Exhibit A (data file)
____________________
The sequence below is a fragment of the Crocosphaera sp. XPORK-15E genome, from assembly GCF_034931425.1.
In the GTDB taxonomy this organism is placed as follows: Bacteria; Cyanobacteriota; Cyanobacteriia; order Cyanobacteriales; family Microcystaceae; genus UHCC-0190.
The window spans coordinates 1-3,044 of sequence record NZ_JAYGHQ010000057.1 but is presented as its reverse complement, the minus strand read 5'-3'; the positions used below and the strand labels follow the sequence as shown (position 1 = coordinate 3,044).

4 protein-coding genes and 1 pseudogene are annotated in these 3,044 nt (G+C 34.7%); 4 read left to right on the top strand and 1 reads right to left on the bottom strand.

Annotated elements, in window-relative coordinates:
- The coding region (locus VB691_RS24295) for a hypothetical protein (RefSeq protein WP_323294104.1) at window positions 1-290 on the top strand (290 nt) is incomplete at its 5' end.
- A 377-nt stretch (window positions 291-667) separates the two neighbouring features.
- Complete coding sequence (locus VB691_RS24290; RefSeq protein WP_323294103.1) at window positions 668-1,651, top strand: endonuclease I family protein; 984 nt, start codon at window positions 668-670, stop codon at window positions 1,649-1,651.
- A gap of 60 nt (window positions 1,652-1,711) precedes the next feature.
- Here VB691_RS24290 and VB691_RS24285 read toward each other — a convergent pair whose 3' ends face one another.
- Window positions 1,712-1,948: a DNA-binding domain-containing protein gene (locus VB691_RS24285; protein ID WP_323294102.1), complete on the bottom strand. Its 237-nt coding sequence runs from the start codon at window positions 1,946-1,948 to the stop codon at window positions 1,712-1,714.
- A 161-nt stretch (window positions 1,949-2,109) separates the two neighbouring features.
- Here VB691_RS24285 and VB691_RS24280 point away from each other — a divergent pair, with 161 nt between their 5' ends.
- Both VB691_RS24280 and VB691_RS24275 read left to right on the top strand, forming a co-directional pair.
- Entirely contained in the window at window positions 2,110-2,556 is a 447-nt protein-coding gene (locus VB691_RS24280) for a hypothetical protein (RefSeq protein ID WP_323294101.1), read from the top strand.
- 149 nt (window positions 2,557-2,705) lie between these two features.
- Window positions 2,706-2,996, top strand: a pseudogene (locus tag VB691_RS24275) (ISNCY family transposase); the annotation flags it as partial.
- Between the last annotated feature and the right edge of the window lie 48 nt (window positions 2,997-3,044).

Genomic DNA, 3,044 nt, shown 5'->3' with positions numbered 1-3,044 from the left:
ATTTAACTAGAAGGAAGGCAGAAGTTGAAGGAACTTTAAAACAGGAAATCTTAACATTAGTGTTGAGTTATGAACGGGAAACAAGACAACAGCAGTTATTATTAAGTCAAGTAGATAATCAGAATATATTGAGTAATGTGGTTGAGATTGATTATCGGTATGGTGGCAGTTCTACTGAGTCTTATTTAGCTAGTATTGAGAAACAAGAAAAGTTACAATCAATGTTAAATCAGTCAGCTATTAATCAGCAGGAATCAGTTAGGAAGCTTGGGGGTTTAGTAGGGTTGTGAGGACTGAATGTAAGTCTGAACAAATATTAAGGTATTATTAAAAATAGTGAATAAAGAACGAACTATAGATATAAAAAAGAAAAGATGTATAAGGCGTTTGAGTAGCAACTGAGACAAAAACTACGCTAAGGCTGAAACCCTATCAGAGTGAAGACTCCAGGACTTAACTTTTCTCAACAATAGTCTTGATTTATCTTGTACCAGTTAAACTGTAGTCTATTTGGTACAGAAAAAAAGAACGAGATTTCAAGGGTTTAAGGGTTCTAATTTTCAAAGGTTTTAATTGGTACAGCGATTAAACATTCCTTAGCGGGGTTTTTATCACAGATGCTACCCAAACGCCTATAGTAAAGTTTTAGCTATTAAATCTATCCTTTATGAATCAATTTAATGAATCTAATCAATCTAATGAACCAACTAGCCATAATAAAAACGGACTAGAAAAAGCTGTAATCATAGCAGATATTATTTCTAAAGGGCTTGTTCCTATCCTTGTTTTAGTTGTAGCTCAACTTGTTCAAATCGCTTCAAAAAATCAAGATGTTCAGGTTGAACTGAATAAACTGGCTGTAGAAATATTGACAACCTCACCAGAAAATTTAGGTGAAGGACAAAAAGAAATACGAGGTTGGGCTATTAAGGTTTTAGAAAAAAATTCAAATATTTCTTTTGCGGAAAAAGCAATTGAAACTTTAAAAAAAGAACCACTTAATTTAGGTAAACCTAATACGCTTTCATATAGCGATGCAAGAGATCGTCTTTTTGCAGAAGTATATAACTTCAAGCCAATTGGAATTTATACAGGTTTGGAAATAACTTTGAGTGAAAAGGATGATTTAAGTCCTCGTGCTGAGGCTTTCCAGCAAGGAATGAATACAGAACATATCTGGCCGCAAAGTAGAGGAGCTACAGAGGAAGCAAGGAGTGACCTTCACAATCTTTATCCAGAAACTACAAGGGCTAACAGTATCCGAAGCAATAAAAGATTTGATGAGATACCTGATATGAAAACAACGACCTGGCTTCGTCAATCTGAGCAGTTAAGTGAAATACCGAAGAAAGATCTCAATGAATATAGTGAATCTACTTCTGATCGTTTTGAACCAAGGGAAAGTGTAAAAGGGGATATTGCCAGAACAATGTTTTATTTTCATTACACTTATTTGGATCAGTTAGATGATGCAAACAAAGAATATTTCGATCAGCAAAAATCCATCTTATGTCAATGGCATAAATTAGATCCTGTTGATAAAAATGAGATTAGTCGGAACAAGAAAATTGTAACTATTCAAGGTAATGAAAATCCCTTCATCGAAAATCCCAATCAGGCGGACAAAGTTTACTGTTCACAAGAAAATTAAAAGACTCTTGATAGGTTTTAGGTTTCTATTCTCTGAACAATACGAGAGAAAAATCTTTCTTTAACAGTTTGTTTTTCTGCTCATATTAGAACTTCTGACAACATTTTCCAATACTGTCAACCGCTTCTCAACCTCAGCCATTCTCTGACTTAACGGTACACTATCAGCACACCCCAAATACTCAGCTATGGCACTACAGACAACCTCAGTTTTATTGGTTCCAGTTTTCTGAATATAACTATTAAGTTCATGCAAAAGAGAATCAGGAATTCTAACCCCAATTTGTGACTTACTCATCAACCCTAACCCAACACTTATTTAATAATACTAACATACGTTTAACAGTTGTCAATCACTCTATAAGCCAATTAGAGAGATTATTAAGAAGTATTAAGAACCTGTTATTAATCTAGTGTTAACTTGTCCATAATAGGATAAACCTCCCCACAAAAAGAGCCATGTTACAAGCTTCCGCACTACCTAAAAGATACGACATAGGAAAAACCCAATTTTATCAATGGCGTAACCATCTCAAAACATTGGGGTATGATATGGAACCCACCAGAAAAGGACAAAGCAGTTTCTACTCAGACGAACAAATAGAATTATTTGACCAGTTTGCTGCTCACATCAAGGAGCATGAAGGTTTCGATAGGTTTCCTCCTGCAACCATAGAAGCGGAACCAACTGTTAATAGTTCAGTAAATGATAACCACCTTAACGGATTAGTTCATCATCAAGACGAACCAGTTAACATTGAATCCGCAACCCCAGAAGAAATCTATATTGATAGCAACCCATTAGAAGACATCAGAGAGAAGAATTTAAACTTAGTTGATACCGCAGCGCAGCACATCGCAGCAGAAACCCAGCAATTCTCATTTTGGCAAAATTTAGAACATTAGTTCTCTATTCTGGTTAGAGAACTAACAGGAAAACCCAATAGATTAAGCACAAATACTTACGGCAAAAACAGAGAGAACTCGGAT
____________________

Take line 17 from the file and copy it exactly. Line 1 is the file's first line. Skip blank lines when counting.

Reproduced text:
- Window positions 2,706-2,996, top strand: a pseudogene (locus tag VB691_RS24275) (ISNCY family transposase); the annotation flags it as partial.